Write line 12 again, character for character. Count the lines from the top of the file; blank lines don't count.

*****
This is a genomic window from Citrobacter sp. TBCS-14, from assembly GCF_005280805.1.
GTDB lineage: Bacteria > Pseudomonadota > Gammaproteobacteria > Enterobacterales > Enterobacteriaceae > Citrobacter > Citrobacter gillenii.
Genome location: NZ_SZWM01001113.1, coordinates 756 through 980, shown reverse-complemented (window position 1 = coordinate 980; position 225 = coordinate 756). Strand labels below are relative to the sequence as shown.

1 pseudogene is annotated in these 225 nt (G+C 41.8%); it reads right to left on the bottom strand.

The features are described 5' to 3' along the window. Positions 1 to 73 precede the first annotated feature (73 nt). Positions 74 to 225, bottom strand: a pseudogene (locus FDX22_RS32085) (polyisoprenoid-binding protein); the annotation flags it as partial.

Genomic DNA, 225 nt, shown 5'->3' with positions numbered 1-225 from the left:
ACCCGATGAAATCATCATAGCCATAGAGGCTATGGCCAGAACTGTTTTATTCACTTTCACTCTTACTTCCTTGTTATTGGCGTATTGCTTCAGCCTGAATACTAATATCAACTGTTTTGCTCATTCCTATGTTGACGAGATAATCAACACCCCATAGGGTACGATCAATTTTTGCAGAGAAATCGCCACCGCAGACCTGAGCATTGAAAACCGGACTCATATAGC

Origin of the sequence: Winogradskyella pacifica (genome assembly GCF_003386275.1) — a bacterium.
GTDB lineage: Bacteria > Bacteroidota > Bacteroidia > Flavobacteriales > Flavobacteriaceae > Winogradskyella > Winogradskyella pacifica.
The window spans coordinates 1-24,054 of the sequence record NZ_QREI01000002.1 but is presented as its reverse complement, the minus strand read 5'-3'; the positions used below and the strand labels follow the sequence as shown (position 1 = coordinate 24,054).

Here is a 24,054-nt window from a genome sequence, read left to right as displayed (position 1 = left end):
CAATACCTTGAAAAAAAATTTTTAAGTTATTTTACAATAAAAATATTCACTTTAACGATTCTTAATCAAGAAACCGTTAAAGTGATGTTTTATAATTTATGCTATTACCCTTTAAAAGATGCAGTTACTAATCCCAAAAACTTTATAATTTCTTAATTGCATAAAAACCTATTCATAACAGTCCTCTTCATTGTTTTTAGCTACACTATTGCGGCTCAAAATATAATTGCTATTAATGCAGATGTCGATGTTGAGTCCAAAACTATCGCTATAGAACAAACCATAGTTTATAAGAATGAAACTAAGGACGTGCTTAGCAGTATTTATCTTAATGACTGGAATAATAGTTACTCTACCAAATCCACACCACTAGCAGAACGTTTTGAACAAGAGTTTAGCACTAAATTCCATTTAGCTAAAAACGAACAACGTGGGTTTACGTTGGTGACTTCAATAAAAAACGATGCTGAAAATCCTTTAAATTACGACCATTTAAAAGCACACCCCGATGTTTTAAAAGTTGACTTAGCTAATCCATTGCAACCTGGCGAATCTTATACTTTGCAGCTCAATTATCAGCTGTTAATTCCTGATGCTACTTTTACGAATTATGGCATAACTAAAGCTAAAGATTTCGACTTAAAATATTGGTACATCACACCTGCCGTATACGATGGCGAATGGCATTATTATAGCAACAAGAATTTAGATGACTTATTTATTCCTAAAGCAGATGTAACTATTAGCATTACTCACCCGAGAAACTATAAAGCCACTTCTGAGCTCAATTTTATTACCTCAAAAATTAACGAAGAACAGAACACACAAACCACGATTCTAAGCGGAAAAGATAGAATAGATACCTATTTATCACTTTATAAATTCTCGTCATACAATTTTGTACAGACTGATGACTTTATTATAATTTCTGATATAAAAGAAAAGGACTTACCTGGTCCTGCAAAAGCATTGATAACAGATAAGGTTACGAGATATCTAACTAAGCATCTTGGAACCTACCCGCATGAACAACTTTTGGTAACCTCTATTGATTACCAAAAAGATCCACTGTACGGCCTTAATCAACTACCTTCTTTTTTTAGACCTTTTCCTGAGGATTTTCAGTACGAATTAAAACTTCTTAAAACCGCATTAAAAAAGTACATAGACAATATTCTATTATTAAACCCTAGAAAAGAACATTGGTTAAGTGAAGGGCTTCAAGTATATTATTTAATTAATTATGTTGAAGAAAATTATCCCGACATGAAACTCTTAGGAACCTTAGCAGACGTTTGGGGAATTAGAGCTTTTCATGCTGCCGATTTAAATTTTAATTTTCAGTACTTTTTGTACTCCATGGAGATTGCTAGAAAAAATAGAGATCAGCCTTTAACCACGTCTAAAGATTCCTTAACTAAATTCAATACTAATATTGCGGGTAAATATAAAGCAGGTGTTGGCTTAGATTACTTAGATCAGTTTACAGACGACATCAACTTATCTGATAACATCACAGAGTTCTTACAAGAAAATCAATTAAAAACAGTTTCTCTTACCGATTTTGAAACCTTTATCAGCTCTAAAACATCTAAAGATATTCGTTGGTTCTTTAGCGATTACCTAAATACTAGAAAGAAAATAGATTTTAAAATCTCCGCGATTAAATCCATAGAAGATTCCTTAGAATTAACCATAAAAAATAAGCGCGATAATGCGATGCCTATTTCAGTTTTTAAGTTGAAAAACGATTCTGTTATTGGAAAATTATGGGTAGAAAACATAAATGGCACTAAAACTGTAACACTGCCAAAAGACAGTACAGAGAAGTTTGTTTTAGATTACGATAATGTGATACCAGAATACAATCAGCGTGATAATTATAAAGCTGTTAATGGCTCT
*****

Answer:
CAATACCTTGAAAAAAAATTTTTAAGTTATTTTACAATAAAAATATTCACTTTAACGATTCTTAATCAAGAAACCGTTAAAGTGATGTTTTATAATTTATGCTATTACCCTTTAAAAGATGCAGTTACTAATCCCAAAAACTTTATAATTTCTTAATTGCATAAAAACCTATTCATAACAGTCCTCTTCATTGTTTTTAGCTACACTATTGCGGCTCAAAATATAATTGCTATTAATGCAGATGTCGATGTTGAGTCCAAAACTATCGCTATAGAACAAACCATAGTTTATAAGAATGAAACTAAGGACGTGCTTAGCAGTATTTATCTTAATGACTGGAATAATAGTTACTCTACCAAATCCACACCACTAGCAGAACGTTTTGAACAAGAGTTTAGCACTAAATTCCATTTAGCTAAAAACGAACAACGTGGGTTTACGTTGGTGACTTCAATAAAAAACGATGCTGAAAATCCTTTAAATTACGACCATTTAAAAGCACACCCCGATGTTTTAAAAGTTGACTTAGCTAATCCATTGCAACCTGGCGAATCTTATACTTTGCAGCTCAATTATCAGCTGTTAATTCCTGATGCTACTTTTACGAATTATGGCATAACTAAAGCTAAAGATTTCGACTTAAAATATTGGTACATCACACCTGCCGTATACGATGGCGAATGGCATTATTATAGCAACAAGAATTTAGATGACTTATTTATTCCTAAAGCAGATGTAACTATTAGCATTACTCACCCGAGAAACTATAAAGCCACTTCTGAGCTCAATTTTATTACCTCAAAAATTAACGAAGAACAGAACACACAAACCACGATTCTAAGCGGAAAAGATAGAATAGATACCTATTTATCACTTTATAAATTCTCGTCATACAATTTTGTACAGACTGATGACTTTATTATAATTTCTGATATAAAAGAAAAGGACTTACCTGGTCCTGCAAAAGCATTGATAACAGATAAGGTTACGAGATATCTAACTAAGCATCTTGGAACCTACCCGCATGAACAACTTTTGGTAACCTCTATTGATTACCAAAAAGATCCACTGTACGGCCTTAATCAACTACCTTCTTTTTTTAGACCTTTTCCTGAGGATTTTCAGTACGAATTAAAACTTCTTAAAACCGCATTAAAAAAGTACATAGACAATATTCTATTATTAAACCCTAGAAAAGAACATTGGTTAAGTGAAGGGCTTCAAGTATATTATTTAATTAATTATGTTGAAGAAAATTATCCCGACATGAAACTCTTAGGAACCTTAGCAGACGTTTGGGGAATTAGAGCTTTTCATGCTGCCGATTTAAATTTTAATTTTCAGTACTTTTTGTACTCCATGGAGATTGCTAGAAAAAATAGAGATCAGCCTTTAACCACGTCTAAAGATTCCTTAACTAAATTCAATACTAATATTGCGGGTAAATATAAAGCAGGTGTTGGCTTAGATTACTTAGATCAGTTTACAGACGACATCAACTTATCTGATAACATCACAGAGTTCTTACAAGAAAATCAATTAAAAACAGTTTCTCTTACCGATTTTGAAACCTTTATCAGCTCTAAAACATCTAAAGATATTCGTTGGTTCTTTAGCGATTACCTAAATACTAGAAAGAAAATAGATTTTAAAATCTCCGCGATTAAATCCATAGAAGATTCCTTAGAATTAACCATAAAAAATAAGCGCGATAATGCGATGCCTATTTCAGTTTTTAAGTTGAAAAACGATTCTGTTATTGGAAAATTATGGGTAGAAAACATAAATGGCACTAAAACTGTAACACTGCCAAAAGACAGTACAGAGAAGTTTGTTTTAGATTACGATAATGTGATACCAGAATACAATCAGCGTGATAATTATAAAGCTGTTAATGGCTCT